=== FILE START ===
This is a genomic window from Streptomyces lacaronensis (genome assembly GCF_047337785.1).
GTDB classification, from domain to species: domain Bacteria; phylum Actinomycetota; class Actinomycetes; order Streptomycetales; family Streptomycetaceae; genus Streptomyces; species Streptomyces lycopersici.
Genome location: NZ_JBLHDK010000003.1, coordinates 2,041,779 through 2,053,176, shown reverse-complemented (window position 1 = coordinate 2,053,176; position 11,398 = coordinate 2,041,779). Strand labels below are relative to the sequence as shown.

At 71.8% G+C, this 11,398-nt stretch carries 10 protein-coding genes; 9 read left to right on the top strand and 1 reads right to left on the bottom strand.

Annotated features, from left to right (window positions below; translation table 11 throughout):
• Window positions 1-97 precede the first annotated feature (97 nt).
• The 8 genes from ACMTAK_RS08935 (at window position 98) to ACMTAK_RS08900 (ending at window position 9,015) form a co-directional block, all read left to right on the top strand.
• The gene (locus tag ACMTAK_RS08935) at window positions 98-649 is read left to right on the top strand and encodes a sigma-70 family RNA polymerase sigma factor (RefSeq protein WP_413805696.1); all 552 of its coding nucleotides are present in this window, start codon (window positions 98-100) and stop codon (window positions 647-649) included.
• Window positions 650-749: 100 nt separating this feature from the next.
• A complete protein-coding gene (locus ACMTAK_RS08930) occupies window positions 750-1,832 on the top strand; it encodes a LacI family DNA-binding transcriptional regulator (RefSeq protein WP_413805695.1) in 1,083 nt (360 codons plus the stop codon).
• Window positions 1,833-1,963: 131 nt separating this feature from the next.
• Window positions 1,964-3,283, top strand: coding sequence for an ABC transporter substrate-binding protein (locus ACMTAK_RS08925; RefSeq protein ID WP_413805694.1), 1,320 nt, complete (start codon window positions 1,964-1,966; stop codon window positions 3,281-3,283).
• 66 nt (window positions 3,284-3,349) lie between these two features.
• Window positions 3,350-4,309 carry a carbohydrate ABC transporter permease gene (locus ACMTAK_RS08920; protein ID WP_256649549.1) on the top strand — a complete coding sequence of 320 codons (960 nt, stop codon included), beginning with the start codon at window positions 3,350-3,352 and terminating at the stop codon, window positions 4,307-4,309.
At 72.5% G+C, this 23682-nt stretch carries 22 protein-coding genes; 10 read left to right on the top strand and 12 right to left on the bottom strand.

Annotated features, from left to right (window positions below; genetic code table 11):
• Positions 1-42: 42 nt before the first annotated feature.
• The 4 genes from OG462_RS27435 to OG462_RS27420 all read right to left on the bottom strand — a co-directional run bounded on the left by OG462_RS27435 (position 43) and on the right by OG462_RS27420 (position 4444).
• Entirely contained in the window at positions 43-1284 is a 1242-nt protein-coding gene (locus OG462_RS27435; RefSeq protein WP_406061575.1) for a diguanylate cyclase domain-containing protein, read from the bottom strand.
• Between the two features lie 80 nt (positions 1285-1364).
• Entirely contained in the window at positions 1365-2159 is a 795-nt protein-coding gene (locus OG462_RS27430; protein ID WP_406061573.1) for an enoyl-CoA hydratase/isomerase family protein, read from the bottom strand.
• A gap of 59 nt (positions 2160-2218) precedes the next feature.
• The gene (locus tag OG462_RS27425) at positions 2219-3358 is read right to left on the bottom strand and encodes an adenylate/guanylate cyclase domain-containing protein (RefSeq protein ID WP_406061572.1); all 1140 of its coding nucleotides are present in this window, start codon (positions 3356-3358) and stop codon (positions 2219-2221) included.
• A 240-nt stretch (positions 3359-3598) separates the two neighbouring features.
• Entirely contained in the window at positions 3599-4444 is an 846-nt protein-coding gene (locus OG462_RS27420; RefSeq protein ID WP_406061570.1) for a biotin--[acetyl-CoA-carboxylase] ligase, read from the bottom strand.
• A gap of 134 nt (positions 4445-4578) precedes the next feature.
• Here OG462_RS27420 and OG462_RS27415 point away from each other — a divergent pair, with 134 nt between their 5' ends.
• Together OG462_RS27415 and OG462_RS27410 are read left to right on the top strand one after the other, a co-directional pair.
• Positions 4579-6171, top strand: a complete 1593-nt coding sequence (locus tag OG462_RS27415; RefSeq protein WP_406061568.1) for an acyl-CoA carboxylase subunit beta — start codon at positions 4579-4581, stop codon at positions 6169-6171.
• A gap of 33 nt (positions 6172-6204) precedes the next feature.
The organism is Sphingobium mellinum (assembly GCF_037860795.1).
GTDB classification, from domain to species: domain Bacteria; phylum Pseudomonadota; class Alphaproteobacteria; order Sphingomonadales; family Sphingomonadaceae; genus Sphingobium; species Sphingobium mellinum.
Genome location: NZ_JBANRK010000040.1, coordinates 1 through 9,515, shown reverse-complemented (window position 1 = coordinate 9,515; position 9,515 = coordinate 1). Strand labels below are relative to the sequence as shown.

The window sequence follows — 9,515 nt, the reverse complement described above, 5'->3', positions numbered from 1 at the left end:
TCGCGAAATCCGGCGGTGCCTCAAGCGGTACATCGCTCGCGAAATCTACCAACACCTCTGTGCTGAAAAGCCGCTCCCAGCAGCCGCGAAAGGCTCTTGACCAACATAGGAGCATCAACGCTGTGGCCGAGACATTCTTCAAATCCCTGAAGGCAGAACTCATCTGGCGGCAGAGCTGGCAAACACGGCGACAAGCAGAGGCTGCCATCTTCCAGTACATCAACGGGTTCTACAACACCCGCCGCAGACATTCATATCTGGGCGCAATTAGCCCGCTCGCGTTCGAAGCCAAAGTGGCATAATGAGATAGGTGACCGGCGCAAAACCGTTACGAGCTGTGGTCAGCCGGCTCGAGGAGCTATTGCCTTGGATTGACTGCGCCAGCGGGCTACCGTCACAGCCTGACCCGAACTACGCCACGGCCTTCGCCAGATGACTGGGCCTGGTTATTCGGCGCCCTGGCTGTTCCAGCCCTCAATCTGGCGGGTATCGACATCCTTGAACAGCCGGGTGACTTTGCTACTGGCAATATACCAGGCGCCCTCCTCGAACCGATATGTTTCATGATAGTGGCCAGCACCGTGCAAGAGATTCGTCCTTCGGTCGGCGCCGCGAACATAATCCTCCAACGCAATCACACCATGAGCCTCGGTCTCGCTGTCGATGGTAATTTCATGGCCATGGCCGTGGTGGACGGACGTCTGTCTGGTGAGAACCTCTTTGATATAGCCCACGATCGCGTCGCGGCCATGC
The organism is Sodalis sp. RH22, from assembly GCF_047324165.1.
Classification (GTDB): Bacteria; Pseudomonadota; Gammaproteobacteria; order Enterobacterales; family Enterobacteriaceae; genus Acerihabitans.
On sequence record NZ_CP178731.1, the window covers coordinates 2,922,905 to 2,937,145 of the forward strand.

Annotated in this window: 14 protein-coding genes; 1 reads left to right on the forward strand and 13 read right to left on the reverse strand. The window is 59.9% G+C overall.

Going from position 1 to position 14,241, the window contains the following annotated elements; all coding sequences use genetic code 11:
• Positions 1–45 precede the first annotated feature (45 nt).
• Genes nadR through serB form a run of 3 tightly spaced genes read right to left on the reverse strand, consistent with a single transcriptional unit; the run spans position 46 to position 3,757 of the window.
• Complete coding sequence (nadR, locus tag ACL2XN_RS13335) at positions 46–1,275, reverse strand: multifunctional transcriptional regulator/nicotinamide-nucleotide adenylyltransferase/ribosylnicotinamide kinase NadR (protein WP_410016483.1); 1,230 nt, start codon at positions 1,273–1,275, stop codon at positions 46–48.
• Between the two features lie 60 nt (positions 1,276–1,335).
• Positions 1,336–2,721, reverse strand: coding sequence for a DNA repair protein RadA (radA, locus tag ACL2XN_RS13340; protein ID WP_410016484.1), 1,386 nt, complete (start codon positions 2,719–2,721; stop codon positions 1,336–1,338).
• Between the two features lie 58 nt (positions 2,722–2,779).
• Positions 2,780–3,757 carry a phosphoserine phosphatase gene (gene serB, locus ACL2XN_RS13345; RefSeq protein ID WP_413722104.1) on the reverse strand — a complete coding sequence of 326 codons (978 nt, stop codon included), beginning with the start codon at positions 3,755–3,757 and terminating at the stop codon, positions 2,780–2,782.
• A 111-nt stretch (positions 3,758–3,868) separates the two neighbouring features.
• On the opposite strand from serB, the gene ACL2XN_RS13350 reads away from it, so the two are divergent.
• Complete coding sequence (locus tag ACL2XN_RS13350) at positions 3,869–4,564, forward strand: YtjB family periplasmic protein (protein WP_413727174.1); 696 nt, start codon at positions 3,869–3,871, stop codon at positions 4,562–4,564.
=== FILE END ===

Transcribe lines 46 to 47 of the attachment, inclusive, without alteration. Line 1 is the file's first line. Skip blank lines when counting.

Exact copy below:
• Between the two features lie 58 nt (positions 2,722–2,779).
• Positions 2,780–3,757 carry a phosphoserine phosphatase gene (gene serB, locus ACL2XN_RS13345; RefSeq protein ID WP_413722104.1) on the reverse strand — a complete coding sequence of 326 codons (978 nt, stop codon included), beginning with the start codon at positions 3,755–3,757 and terminating at the stop codon, positions 2,780–2,782.